The garden season is ending, all the fruits have long ripened, collected and harvested for the winter ... but no, not all! Late autumn prepared another gift for gardeners: quince. It looks easy to confuse its fruits with apples, which is not surprising: these crops are relatives. But, having bitten off a piece, you will immediately understand what kind of fruit fell into your hands! Quince pulp is firm, tart and astringent, therefore, it is not eaten raw. But after boiling, the tart fruit acquires an amazing taste, while maintaining its beneficial properties. There are different recipes for quince jam: nuts, lemons, oranges, ginger are added to it. I will tell you a basic recipe, having mastered which, you can invent variations to your liking.
Quince contains a large amount of pectin. These substances, firstly, perfectly cleanse the body; secondly, pectin is the best natural gelling agent - as you will see later, quince jam turns out to be like delicious jelly, and pieces of fruit in it - like marmalade. By the way, the name of the dessert “marmalade” itself comes from the Galician word marmelo, which means “quince” in translation!
The most time consuming step is to peel the fruit. Further, the jam is mainly infused. You only need to periodically boil it.
- Time for preparing: active - 1 hour, passive - 3 days
- Servings Per Container: approximately 0.8-1 l
Quince Jam Ingredients
- 1 kg of quince;
- 1 kg of sugar;
- 0.5 l of water;
- a pinch of citric acid.
The method of preparation of quince jam
Prepare a pan for jam: stainless steel or enameled. Aluminum utensils are not suitable, since when fruits come into contact with metal, an oxidation reaction occurs.
Having thoroughly washed the fruits (especially if a variety with a velvety peel is caught), we cut them into four parts. We cut out a “rocky layer” consisting of solid cells, together with the middle and seeds. If the fruits are so hard that they are difficult to peel, dip the quince in boiling water for five minutes, then catch and cool in cold water.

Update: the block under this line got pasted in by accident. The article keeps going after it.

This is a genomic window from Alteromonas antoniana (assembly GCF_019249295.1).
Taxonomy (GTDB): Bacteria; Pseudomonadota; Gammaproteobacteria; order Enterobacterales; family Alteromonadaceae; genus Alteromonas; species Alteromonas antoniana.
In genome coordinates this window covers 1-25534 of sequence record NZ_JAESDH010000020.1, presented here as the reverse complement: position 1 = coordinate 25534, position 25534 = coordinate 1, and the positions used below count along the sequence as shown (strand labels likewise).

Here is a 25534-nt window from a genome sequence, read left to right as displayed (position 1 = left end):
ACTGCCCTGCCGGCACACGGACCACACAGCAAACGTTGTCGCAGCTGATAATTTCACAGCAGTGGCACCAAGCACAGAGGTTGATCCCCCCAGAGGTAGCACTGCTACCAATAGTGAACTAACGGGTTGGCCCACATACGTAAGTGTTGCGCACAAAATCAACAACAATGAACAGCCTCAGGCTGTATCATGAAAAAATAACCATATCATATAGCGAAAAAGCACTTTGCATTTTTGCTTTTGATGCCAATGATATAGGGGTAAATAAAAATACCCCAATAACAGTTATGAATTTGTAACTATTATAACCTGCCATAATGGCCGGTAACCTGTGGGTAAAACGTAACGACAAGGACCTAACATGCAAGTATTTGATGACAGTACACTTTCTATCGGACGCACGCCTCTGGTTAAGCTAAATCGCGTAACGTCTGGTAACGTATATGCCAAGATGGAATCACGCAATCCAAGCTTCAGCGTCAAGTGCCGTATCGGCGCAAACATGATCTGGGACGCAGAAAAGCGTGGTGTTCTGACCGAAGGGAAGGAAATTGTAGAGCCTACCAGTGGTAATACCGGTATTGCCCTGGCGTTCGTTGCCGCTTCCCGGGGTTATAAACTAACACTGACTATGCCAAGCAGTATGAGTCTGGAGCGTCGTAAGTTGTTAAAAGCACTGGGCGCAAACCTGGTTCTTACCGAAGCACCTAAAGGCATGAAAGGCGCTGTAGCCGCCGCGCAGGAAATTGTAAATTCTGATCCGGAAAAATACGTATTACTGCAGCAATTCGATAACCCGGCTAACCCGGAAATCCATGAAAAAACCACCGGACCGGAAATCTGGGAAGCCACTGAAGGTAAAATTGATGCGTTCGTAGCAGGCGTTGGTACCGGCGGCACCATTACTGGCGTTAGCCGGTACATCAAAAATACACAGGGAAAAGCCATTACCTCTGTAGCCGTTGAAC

If you want the jam to look like jelly, do not throw away the peeled peel: it should be boiled in water, on which syrup will then be prepared. Pectin, in large quantities contained in quince peel, will turn into a decoction and provide it with the best gelling properties.
This is how candied fruits are cooked, which I did at the same time as jam. She put the cleaned slices in cold water so as not to oxidize in air, and boil the peel in 500 ml of water under the lid, over low heat, for 20 minutes. Then she caught the peel with a slotted spoon, and into the broth she lowered the whole peeled slices and boiled it on a low light for another 10 minutes.
This is done to give the pieces of fruit elasticity, and syrup - density. If you want to simplify the process of making jam, then boiling the peel and whole quarters can be omitted and immediately proceed to cooking small pieces.
Pour sugar into the water - not all, but half - and, stirring occasionally, bring over medium heat to dissolve the grains and boil.
Cut the brewed quince into cubes or slices of the same thickness and dip in boiling sugar syrup. Bringing it to a boil again, reduce the heat and boil for 5 minutes. Then remove from heat and leave for 3-4 hours to cool completely, ideally - at night.
The next day, add the rest of the sugar to the jam and heat it again over low heat, bringing to a boil. Stir occasionally and carefully so as not to mash the pieces of fruit. With a weak boil, boil for 5 minutes and again set aside for a day.
Then boil a second time - also 5 minutes after boiling, and again leave for insisting.
Each time, the color of the jam becomes more saturated, acquiring a beautiful copper-red hue! It turns out not only delicious, but also very beautiful.
We repeat the procedure for the third time, adding a few grains of citric acid - to fix the color and better preservation. For jam 3 boiling is enough. For candied fruit it is worth repeating also the 4th time.
We spread the quince jam on sterile glass jars with screw caps and wrap them until they cool.
Tasty and pleasant autumn for you!